Many heartbreaking experiences of dogs leaving when they relocate to a new home have been shared with us. Even dogs who are outstanding under voice control might get quickly sidetracked in a new neighbourhood and setting, so pet parents should be mindful of this. When you’re not at home, please keep your pet on a leash or in a gated yard, at least until they’ve shown to you that they’re at peace in their new surroundings.

5. It’s always preferable to be safe rather than regretful

You may not want to think about it, but keep a recent photo of your pet on your phone in case he or she becomes separated from you. In addition to their ID tag and microchip, a picture of your pet will aid in his or her safe return home.

Also, remember to have a calm demeanour. So please take a few deep breaths since our dogs can sense our emotions. Moving with your pet is a new adventure and a fresh start; grasp this sweetest opportunity and feel the bliss of being with your pet.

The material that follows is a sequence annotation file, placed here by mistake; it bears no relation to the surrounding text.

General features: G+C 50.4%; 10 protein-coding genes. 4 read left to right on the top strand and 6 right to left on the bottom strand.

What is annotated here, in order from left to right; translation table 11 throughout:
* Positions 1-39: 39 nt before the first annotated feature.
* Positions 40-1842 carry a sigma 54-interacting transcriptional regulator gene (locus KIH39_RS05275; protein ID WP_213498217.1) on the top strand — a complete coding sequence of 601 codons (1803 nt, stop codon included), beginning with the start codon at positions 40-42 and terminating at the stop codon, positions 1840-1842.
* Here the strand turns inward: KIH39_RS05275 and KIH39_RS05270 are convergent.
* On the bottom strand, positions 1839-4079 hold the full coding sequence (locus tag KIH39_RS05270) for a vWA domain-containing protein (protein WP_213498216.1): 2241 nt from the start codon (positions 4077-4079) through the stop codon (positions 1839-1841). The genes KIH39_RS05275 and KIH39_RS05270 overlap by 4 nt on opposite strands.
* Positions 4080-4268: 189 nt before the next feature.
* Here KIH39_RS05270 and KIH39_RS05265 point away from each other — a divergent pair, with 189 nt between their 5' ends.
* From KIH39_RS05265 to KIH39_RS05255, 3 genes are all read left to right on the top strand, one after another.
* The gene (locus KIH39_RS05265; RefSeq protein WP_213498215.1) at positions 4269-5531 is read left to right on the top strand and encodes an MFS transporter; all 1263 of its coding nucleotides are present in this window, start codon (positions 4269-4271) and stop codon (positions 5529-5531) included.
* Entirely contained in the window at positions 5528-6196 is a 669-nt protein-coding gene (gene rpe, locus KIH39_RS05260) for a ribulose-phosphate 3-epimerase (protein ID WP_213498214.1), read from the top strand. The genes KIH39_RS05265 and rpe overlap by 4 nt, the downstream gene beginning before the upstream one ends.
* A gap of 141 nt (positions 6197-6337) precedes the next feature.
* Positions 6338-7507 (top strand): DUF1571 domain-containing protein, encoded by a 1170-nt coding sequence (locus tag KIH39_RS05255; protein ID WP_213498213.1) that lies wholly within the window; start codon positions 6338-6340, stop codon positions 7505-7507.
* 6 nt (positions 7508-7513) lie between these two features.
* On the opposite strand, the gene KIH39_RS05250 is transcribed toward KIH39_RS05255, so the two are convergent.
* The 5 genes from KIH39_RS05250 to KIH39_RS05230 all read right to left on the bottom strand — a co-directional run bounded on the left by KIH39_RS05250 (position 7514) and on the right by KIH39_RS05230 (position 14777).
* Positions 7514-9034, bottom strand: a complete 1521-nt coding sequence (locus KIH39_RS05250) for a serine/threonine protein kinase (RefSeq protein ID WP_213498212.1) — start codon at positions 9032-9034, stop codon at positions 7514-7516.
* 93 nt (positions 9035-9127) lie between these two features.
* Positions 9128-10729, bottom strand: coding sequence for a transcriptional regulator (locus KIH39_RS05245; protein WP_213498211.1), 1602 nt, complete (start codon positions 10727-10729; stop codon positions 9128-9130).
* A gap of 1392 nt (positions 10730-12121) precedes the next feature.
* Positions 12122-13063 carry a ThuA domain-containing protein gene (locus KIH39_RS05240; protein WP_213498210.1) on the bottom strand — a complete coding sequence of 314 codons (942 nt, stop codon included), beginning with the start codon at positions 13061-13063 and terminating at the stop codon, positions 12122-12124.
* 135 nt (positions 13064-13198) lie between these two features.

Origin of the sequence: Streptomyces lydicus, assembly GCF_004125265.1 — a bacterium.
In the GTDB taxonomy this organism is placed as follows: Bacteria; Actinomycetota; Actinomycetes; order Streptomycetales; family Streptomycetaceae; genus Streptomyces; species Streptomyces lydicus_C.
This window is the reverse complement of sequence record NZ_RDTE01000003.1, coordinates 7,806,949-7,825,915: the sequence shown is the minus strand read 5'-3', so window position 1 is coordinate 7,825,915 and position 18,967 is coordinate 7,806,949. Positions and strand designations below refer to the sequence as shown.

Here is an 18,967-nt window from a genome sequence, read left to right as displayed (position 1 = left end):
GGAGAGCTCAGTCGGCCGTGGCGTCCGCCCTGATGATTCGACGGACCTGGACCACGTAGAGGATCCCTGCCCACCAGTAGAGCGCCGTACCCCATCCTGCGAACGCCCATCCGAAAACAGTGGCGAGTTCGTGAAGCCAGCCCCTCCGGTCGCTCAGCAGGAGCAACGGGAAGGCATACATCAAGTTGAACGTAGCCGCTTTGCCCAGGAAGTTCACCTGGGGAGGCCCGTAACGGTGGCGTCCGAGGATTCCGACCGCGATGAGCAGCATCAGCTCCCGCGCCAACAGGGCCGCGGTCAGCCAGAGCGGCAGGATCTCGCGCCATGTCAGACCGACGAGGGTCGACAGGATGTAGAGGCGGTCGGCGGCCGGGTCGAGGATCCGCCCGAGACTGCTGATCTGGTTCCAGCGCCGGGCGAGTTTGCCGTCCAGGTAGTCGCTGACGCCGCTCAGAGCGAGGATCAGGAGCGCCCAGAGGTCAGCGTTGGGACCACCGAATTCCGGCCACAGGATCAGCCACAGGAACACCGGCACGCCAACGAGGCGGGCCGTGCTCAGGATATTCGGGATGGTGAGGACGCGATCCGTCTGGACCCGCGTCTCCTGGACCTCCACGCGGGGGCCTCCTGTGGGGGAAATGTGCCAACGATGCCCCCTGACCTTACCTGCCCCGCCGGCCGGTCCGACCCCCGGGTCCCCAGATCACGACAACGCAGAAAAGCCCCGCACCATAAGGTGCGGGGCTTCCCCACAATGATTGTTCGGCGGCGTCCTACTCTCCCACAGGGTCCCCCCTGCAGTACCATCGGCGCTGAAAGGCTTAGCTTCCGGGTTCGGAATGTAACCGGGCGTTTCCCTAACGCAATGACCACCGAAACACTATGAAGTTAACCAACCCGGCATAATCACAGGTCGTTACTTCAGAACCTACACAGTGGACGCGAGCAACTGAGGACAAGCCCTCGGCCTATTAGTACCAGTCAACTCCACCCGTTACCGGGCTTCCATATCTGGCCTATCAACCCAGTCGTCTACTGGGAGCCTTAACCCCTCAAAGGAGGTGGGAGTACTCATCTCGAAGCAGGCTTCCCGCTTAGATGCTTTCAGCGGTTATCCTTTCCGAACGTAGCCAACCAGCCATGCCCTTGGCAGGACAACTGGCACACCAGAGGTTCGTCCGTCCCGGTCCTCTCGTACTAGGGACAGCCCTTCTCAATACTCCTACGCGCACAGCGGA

6. Pay a visit to the veterinarian

Gather all of your current veterinarian’s medical records and prescription medications. Take advantage of this chance to ensure that your immunizations and any medicines are current.

If you know your pet is nervous about travelling, talk to your veterinarian about utilizing anti-anxiety or car sickness medicine.

Make a note of the identity, location, and contact information of a new veterinarian in the region. In the event of an emergency, having the contact information on hand may be quite beneficial. You can also seek advice from your existing veterinarian.

Suppose you’re relocating to a new state or nation. In that case, it’s also a good idea to check with a local veterinarian or government body to see if there are any rules or regulations you must follow.

Conclusion 

Moving is stressful and difficult, especially when dogs are involved. Most pets are creatures of habit, and they can develop strong attachments to their home. Changing one’s accustomed surroundings may be highly disorienting and annoying. Following the six suggestions above can help you and your pet feel less stressed and guarantee that your pet is safe and comfortable before, after, and on moving day.